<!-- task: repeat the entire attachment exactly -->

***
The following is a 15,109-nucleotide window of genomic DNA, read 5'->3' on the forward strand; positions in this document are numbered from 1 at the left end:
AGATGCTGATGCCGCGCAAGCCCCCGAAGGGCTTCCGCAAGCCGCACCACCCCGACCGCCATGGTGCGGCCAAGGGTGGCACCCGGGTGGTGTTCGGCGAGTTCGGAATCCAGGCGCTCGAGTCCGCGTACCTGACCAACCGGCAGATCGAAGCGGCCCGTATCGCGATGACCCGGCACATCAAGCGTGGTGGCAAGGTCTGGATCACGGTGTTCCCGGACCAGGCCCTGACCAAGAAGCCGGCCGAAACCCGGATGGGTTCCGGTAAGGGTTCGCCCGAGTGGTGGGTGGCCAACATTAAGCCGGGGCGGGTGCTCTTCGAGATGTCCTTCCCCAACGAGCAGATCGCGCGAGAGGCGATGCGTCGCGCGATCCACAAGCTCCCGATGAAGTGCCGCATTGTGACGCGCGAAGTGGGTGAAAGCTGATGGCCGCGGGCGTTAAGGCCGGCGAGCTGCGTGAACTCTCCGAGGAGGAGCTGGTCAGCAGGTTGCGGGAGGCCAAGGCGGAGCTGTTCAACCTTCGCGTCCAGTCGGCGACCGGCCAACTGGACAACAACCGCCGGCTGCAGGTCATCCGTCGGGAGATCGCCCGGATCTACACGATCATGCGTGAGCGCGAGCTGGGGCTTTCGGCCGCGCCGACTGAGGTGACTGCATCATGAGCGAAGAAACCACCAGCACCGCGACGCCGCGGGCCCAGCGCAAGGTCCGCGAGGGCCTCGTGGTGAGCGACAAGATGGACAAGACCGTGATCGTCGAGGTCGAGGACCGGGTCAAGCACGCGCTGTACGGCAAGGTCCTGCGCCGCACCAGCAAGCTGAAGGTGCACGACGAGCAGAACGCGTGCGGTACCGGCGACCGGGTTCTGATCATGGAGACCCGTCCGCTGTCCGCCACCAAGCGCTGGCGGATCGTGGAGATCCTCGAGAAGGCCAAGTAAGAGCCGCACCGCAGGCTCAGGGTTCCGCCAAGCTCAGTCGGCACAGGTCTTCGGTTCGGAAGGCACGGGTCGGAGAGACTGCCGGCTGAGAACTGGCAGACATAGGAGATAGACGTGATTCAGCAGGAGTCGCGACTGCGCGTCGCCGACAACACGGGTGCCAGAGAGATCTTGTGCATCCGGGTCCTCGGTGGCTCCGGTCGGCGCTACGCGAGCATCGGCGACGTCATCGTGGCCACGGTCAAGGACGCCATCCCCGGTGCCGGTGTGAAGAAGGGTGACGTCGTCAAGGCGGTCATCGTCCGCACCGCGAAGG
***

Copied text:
The following is a 15,109-nucleotide window of genomic DNA, read 5'->3' on the forward strand; positions in this document are numbered from 1 at the left end:
AGATGCTGATGCCGCGCAAGCCCCCGAAGGGCTTCCGCAAGCCGCACCACCCCGACCGCCATGGTGCGGCCAAGGGTGGCACCCGGGTGGTGTTCGGCGAGTTCGGAATCCAGGCGCTCGAGTCCGCGTACCTGACCAACCGGCAGATCGAAGCGGCCCGTATCGCGATGACCCGGCACATCAAGCGTGGTGGCAAGGTCTGGATCACGGTGTTCCCGGACCAGGCCCTGACCAAGAAGCCGGCCGAAACCCGGATGGGTTCCGGTAAGGGTTCGCCCGAGTGGTGGGTGGCCAACATTAAGCCGGGGCGGGTGCTCTTCGAGATGTCCTTCCCCAACGAGCAGATCGCGCGAGAGGCGATGCGTCGCGCGATCCACAAGCTCCCGATGAAGTGCCGCATTGTGACGCGCGAAGTGGGTGAAAGCTGATGGCCGCGGGCGTTAAGGCCGGCGAGCTGCGTGAACTCTCCGAGGAGGAGCTGGTCAGCAGGTTGCGGGAGGCCAAGGCGGAGCTGTTCAACCTTCGCGTCCAGTCGGCGACCGGCCAACTGGACAACAACCGCCGGCTGCAGGTCATCCGTCGGGAGATCGCCCGGATCTACACGATCATGCGTGAGCGCGAGCTGGGGCTTTCGGCCGCGCCGACTGAGGTGACTGCATCATGAGCGAAGAAACCACCAGCACCGCGACGCCGCGGGCCCAGCGCAAGGTCCGCGAGGGCCTCGTGGTGAGCGACAAGATGGACAAGACCGTGATCGTCGAGGTCGAGGACCGGGTCAAGCACGCGCTGTACGGCAAGGTCCTGCGCCGCACCAGCAAGCTGAAGGTGCACGACGAGCAGAACGCGTGCGGTACCGGCGACCGGGTTCTGATCATGGAGACCCGTCCGCTGTCCGCCACCAAGCGCTGGCGGATCGTGGAGATCCTCGAGAAGGCCAAGTAAGAGCCGCACCGCAGGCTCAGGGTTCCGCCAAGCTCAGTCGGCACAGGTCTTCGGTTCGGAAGGCACGGGTCGGAGAGACTGCCGGCTGAGAACTGGCAGACATAGGAGATAGACGTGATTCAGCAGGAGTCGCGACTGCGCGTCGCCGACAACACGGGTGCCAGAGAGATCTTGTGCATCCGGGTCCTCGGTGGCTCCGGTCGGCGCTACGCGAGCATCGGCGACGTCATCGTGGCCACGGTCAAGGACGCCATCCCCGGTGCCGGTGTGAAGAAGGGTGACGTCGTCAAGGCGGTCATCGTCCGCACCGCGAAGG